Faculties, Colleges, and Research Ethics

Lincoln -- Two recent happenings in higher education may seem disparate but should be considered together. One is a seminar lecture on the IANR campus at the University of Nebraska by trial lawyer David Domina; another is the closing of Sweet Briar College in Virginia.

The Domina lecture, available here, includes at minute 31:45 this statement:

When you want a grant to do research at your university, you get the grant from one of the companies that produces that kind of a [seed corn] bag and you are expected to produce a result for them or you don't get it back the next time. And everyone in this room knows that's true. It hurts to admit it and we seldom say it out loud.

So this is what research in the 21st Century has come to. I am in no position to disagree. As a former higher education researcher and research administrator, I find the statement rings true. Some researchers themselves have pointed this out by showing strong associations between funding sources and findings.

One remedy against for-sale research has been peer review, but even this process is doubtful when the whole research endeavor is being corrupted. Are faculty at one land-grant college going to undermine faculty at another when they are all dependent on the same grant sources? No. Will faculty in a college of the same university critique another faculty at the same institution? No; there will be hell to pay from university PR offices. Will governors and state legislatures come up with tax dollars to keep research independent from outside funding interests? No; this is not on anyone's agenda.

Which brings the discussion to Sweet Briar. One of the historical strengths of higher education in America has been that not all faculties are funded by the same sources. Some are funded by sources beyond the control of business interests; some are even beyond the control of government appropriations. The country needs colleges where faculties are free to pursue truth without pressures by funding sources, private or public. Anytime a college, especially an independent one like Sweet Briar, goes down, it is a loss for the entire higher education endeavor.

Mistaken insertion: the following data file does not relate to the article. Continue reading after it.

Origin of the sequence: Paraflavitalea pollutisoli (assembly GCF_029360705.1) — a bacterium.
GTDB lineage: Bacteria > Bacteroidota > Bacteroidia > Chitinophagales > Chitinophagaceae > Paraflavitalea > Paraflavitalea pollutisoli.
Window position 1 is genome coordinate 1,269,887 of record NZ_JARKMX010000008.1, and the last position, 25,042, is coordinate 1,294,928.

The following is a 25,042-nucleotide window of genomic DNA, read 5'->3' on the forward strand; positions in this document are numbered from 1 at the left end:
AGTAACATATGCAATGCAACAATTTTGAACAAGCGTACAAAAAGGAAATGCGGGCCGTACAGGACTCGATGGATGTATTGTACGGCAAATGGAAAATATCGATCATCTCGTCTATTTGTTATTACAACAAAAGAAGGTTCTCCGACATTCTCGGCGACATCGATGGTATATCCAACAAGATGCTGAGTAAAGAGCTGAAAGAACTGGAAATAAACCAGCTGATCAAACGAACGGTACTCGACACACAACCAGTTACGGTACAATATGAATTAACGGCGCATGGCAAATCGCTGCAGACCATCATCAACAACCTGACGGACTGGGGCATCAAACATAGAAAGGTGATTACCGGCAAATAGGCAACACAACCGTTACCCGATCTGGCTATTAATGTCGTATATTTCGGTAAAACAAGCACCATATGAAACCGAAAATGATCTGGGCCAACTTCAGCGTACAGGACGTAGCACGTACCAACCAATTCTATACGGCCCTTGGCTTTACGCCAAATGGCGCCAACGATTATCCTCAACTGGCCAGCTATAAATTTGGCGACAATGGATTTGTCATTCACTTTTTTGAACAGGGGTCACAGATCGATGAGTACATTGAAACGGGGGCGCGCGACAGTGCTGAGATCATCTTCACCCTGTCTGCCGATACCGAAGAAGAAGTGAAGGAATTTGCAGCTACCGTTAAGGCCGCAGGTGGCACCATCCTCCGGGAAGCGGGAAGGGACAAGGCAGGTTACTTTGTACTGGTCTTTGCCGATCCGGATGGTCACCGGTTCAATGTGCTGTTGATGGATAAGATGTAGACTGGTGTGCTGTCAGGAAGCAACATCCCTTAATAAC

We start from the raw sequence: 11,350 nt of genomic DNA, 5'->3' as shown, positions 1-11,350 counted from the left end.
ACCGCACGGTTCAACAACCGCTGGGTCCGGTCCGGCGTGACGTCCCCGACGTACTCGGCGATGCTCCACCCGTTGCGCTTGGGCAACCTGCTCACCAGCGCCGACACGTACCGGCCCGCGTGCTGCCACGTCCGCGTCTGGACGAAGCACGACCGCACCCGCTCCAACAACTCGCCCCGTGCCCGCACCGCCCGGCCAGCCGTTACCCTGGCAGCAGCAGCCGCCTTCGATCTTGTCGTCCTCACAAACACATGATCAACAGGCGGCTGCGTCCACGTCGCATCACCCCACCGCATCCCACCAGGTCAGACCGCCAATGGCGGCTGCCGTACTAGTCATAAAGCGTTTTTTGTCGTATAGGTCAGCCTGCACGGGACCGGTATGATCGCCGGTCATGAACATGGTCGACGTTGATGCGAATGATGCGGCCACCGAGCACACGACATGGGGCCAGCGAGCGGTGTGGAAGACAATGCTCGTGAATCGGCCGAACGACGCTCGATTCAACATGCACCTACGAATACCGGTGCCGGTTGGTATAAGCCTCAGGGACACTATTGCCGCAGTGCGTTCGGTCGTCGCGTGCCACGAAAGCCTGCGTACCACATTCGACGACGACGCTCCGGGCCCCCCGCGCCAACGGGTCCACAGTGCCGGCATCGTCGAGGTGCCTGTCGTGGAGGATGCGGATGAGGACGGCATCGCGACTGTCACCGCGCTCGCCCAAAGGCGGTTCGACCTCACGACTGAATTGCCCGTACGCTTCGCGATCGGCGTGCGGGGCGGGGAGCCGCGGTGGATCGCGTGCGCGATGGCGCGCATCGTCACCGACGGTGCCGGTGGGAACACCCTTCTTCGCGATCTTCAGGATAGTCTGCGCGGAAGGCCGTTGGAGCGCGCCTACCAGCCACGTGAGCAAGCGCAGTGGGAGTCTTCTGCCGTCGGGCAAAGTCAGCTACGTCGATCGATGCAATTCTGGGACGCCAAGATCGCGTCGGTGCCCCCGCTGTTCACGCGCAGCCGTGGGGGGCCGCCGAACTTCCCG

Does the Commonwealth of Virginia know what it is losing? Sweet Briar is an independent, not-for-profit college operating as a public trust. It has benefitted over generations by benevolent policies making it tax-exempt, in recognition of its value to the public interest. Does the Sweet Briar board of directors itself know what it is closing down? From the account in The Chronicle of Higher Education, the board felt badly about what it would be doing to its own faculty, but only in a personal sense. The board gave up without a fight, without letting the public know what it was about to do.

At the least, the board should have involved commonwealth officials. The attorney general will necessarily be involved anyway, sorting out the messy legal details. Pollyannas will say all is well, not to worry: Sweet Briar and its kind are dispensable. But the funding model for American higher education is broken; Sweet Briar is getting so much attention nationally because it may be only the first of many colleges that will see no alternative to closing.

Even if the Sweet Briar faculty is not a research faculty in the sense it could or would critique the methods and findings of seed corn research, its faculty and many like it across the country are in a position to teach research ethics. I was on a university panel last week with a fellow panelist who attended Indiana Wesleyan. It was the faculty there, he said, who instilled in him the perspective to know how and when he should act when he witnessed wrongdoing. What kind of lessons are we teaching students when our faculties at too many institutions are selling out to who is paying for their research?

Congress is getting on on the act and may try to force disclosure of research funding sources. Which may be a necessary step, but disclosure alone is no substitute for faculty integrity in the first place.